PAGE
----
A CST practitioner will use their hands to feel for ease of motion and rhythm of cerebrospinal fluid surrounding the brain and spinal cord. They will then use soft touch techniques (typically 5 grams about the weight of a nickel) to release restrictions in any tissues which surround the central nervous system. This gives the body the ability to self-correct corresponding problems. There is much debate over how craniosacral therapy actually works from a scientific perspective. There are many different theories. To read founder, John Upledger’s in depth scientific theory on how craniosacral motion works view: Gentle Healing Arts Natural Medicine & Craniosacral Therapy

 

Upledger Institute International/CST FAQs. Retrieved from: https://www.upledger.com/therapies/faq.ph

Dr. Axe DC DMN CNS, Josh. (2017 October 12). Dr. Axe FOOD IS MEDICINE/Craniosacral Therapy for Depression, Neck Pain, & Headaches. Retrieved from:

https://draxe.com/craniosacral-therapy/

 

Gentle Healing Arts: NATURAL MEDICINE & CRANIOSACRAL THERAPY/History of Craniosacral Therapy. Retrieved from: https://www.gentlehealingarts.com/history-of-craniosacral-therapy/

 

  • ADHD
  • Alzheimer’s Disease
  • Asthma
  • Autism
  • Back Pain
  • Birth Trauma
  • Brain and Spinal Cord Injuries
  • Central Nervous System Disorders
  • Chronic Fatigue
  • Chronic Neck and Back Pain
  • Colic
  • Concussion and Traumatic Brain Injury
  • Constipation
  • Dementia
  • Ear infections
  • Fibromyalgia
  • Immune Disorders
  • Infant and Childhood Disorders
  • Irritable Bowel Syndrome
  • Insomnia
  • Learning Disabilities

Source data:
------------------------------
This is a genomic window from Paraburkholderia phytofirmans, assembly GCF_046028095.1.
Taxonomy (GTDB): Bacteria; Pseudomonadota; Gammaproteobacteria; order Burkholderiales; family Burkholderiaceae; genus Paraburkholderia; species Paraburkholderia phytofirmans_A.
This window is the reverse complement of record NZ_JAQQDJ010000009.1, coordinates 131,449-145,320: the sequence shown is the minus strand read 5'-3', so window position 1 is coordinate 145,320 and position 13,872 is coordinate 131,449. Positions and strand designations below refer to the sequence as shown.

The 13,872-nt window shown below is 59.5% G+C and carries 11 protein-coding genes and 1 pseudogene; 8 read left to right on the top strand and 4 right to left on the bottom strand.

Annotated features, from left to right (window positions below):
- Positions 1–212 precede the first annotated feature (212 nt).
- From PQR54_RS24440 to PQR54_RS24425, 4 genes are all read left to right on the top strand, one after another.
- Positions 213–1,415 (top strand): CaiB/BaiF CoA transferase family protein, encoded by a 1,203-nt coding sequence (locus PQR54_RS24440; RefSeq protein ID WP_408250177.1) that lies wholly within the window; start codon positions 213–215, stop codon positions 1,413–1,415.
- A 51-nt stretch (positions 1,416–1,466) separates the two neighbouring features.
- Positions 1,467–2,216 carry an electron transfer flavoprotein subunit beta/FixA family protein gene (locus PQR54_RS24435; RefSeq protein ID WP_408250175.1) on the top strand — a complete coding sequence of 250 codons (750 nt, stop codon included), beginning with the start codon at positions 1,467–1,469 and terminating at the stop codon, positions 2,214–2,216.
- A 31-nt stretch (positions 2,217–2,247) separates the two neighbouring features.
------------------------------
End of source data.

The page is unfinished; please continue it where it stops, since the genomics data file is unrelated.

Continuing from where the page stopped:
• Migraines and Headaches
  • Motor-Coordination Impairments
  • Neck Pain
  • Orthopedic Problems
  • Post-Traumatic Stress Disorder
  • Seizures
  • Scoliosis
  • Sinus Infections
  • Spinal Cord Injury
  • Stress and Tension-Related Disorders
  • TMJ Syndrome

Upledger Institute International/CST FAQs. Retrieved from: https://www.upledger.com/therapies/faq.php


Leonard, Jayne. (2017 July 20). MedicalNewsToday/Craniosacral therapy: Does it work?. Retrieved from: https://www.medicalnewstoday.com/articles/318490.php

Dr. Axe DC DMN CNS, Josh. (2017 October 12). Dr. Axe FOOD IS MEDICINE/Craniosacral Therapy for Depression, Neck Pain, & Headaches. Retrieved from:

https://draxe.com/craniosacral-therapy/

 

Gotter, Ana. (2017 September 18). healthline/CranialSacralTherapy. Retrieved from:

https://www.healthline.com/health/cranial-sacral-therapy#takeaway

Chronic Pain ResourcesIt is considered to be safe for the majority of people, but is not recommended for conditions including acute aneurysm, cerebral hemorrhage, recent spinal cord or head injuries or severe bleeding disorders (Dr. Axe, 2017). CST is even considered safe for infants due to it being a gentle, non-invasive treatment. Some possible but rare and temporary side effects include lightheadedness, dizziness, heavy sensation in head, nausea, or pain in lower back.

 

Dr. Axe DC DMN CNS, Josh. (2017 October 12). Dr. Axe FOOD IS MEDICINE/Craniosacral Therapy for Depression, Neck Pain, & Headaches. Retrieved from: https://draxe.com/craniosacral-therapy/


patientslikeme/CRANIAL SACRAL THERAPY TREATMENT REPORT. Retrieved from: https://www.patientslikeme.com/treatments/show/3132-craniosacral-therapy-side-effects-and-efficacy

Discovering the Craniosacral System